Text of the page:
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Poker Faces Lie: I Don’t Know How To Deal With Conflict

May 2, 2012

Confrontations give me heart palpitations. When faced with something that upsets me, I shut down. To some people the statement “I don’t know how to deal with conflict” won’t ring true. It’s not like I’m shy when it comes to expressing my opinion, disagreeing with people or even being argumentative, but given a certain set of circumstance, when faced with conflict, I can feel myself growing cold and hard… pulling back from myself, from the person who upset me and the situation itself.

I haven’t had a drink or touched drugs in over a decade, but in those moments where my body turns cold, I remember what it was like to use “mind-altering” substances to shut out the world around me or at least experience it in a different way. I don’t miss it per se, but part of me would like to fall back into old habits and addictions just so I could enjoy that familiar numbness, but it didn’t really work that way back then and it wouldn’t work that way now.

When my best friend of fifteen years and I had a falling out a few years ago, I reacted in much the same way. Her “accusations” made me defensive, but mostly I stopped registering any emotions and my reaction can only be described as “checking out.” I didn’t handle it well. Had I exploded in anger maybe things would have blown over and we’d still be friends today, but I shut off. I retreated within myself and wrapped myself in an invisible blanket of hard cold steel.

I have a great poker face. If only I knew how to play poker. Instead, that particular skill turns me into a  roadside attraction where passersby can stop and gawk at the incredible woman who can withstand a sucker punched to the gut without even blinking. There might be internal damage, but you would be none the wiser.

There’s no need to look very far to figure out when and where I developed my stellar conflict resolution skills. Blah, blah, blah, child of a messy and explosive divorce, blah, blah, blah, alcoholic father prone to bouts of occasional meanness. The ability to shut down and weather the storm might have served me when I was  kid, but what now? My 31st birthday is fast approaching and I don’t want to turn into a rock every time someone I love treats me in a way I deem undeserving.

Loosing my temper isn’t a better alternative, and there’s just something about telling someone I’m pissed off in the midst of the situation that scares me. Yup, that’s right, scares me. What if my reaction only causes more conflict? What if they don’t want to talk to me anymore, because I tell them the way they’re treating me is pretty damn shitty?

Can anyone say fear of abandonment? All together now, once more with feeling.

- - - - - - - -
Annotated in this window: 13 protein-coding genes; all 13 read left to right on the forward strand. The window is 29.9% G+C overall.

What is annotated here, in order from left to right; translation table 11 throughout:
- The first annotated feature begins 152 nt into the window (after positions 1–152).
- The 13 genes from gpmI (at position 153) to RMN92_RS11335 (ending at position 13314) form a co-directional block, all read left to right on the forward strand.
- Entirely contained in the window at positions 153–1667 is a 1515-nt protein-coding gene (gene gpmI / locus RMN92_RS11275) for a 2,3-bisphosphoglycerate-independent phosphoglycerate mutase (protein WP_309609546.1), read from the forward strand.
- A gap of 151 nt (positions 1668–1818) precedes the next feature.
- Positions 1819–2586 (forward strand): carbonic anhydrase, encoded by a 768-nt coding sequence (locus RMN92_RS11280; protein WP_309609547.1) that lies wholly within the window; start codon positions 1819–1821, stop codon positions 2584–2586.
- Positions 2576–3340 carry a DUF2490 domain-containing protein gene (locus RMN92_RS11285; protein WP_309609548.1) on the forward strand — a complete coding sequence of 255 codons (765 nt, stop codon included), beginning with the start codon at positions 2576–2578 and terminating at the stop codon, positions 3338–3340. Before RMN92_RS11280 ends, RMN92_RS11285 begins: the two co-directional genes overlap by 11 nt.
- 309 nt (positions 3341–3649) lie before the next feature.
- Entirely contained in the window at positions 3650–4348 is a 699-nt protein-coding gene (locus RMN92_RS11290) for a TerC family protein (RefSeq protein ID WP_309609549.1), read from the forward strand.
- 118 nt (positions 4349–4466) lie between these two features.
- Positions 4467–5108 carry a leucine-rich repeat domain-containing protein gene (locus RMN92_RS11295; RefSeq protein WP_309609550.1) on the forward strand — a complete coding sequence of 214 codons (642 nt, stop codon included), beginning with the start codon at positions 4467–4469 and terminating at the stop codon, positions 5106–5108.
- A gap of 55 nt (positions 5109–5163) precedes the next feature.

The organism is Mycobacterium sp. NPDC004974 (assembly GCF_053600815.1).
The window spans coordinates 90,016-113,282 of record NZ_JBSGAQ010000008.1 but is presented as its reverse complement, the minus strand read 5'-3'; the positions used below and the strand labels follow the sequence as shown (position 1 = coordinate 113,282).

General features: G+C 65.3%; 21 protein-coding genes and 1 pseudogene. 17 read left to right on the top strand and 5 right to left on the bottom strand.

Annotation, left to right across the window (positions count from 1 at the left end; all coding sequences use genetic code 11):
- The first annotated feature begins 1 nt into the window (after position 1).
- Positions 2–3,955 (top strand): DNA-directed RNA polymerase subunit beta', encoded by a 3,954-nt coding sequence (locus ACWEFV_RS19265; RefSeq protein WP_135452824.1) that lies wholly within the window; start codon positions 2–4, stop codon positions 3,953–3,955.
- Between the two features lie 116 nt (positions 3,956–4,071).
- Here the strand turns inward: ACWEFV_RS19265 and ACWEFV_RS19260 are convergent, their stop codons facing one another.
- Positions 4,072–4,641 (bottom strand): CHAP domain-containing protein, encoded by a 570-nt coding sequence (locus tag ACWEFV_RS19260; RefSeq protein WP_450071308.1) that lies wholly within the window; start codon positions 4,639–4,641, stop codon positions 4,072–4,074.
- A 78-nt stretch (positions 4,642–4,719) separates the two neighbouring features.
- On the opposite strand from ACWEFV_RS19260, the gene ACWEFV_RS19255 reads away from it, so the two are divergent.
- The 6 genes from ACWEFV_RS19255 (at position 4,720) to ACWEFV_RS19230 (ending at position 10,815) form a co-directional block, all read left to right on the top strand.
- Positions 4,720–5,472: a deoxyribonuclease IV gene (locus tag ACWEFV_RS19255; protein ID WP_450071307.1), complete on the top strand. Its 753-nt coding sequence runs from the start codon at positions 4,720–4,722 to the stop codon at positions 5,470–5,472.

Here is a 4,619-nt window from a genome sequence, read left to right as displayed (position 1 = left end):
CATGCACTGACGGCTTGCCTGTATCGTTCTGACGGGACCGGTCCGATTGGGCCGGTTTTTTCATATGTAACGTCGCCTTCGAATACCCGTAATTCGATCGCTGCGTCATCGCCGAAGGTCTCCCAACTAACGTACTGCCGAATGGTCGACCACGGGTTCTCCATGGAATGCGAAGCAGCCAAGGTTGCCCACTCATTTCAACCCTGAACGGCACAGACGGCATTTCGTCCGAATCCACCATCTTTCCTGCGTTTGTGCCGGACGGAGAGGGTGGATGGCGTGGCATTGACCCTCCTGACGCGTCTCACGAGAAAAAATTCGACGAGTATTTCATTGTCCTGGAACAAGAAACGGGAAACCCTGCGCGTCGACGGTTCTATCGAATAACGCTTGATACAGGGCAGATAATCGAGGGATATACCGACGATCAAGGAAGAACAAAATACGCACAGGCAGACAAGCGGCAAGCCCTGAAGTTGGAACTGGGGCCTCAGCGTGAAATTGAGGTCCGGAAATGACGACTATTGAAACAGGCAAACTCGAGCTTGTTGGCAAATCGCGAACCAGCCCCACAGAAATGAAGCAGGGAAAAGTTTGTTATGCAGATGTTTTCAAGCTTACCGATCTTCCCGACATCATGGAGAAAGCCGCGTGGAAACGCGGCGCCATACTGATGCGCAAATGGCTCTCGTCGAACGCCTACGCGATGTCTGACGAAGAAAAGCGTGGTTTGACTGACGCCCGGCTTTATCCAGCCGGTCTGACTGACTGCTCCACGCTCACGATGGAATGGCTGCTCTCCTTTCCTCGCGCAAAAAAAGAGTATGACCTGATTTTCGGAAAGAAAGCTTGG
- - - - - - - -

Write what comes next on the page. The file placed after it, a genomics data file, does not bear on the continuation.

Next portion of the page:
Of course, you can’t just hang on to feelings of anger, because that shit will make you bitter or, gasp, passive aggressive. A long back and forth of “you did this” and “you did this” and “this is why I’m right” and “this is why you’re wrong” doesn’t appeal to me either. And once I’ve cooled down, I always wonder whether I’m being too sensitive or whether I’m overreacting. Shouldn’t I be able to take things less personally? Shouldn’t I be able to let go? Live and let live and whatnot.

But  then, you’re stuck in the same situation where you’re not being treated in a way that sits well with you; stuck in a situation that makes you unhappy or worst of all filled with anxiety. I suppose, the answer isn’t that complicated. There’s a way to express your feelings and your expectations in a calm and direct way. It’s not that hard really, but in that moment where my body and my mind turn to ice, it’s incredibly difficult to figure out what my feelings and my expectations are, let alone find the words to express them.

6 Comments leave one →
  1. May 2, 2012 2:28 pm

    Interesting. I’m the total opposite…emotional hair trigger, open book, and tend to over-confront. Meet you in the middle!

  2. Janvanize permalink
    May 2, 2012 3:33 pm

    The key is to learn to act as opposed to react. Oh yes, easier said than done. I was the first to turn around and say all kinds of things out of anger and almost craved confrontation. I was very good at it. Some things I would utter are not even real, just any hateful thing that came to mind. Over the years (with therapy), I was able to learn to recongnize, control and get to the root of my anger. Now, I’d like to think anyway, that I can handle myself because I’m no longer reacting to things like I did, and as a result I can clearly rationalize situations.
    I can relate to loosing a close friend because of stupidness, but realize now that was just time to move on. As much as that can suck big dirty cock, one day you will know exactly what door opened for you while that one was closing.

  3. May 2, 2012 7:11 pm

    I am so much like you. I am the ice king baby.

  4. Gillian Colbert permalink
    May 3, 2012 9:33 am

    I’m much the same way, however, recently I’ve begun to push through it because shutting down is never healthy. For me, personally, I’ve learned that I was “protecting” myself in those situations. Now, I know I can handle whatever happens and am better able to work through the situation by embracing the other person’s discord.

  5. June 20, 2012 6:40 pm

    @Brian: The Ice Queen was (is) one of my favorite fairy tales. Ice king and queens, unite.

  6. June 20, 2012 7:20 pm

    @Ladyyaga: Meet you there.

    @Javanize: You were pretty good at it, if memory serves. Lol. But you make a good point about acting as opposed to reacting. Therapy seems to be doing you wonders. Thanks for the advice.

    @Gillian: Yes, I see that I use shutting down as a mechanism to protect myself, and it might have been useful when I was a kid and the adults around me were fighting and whatnot, but I think that defense mechanism has outlived its usefulness.

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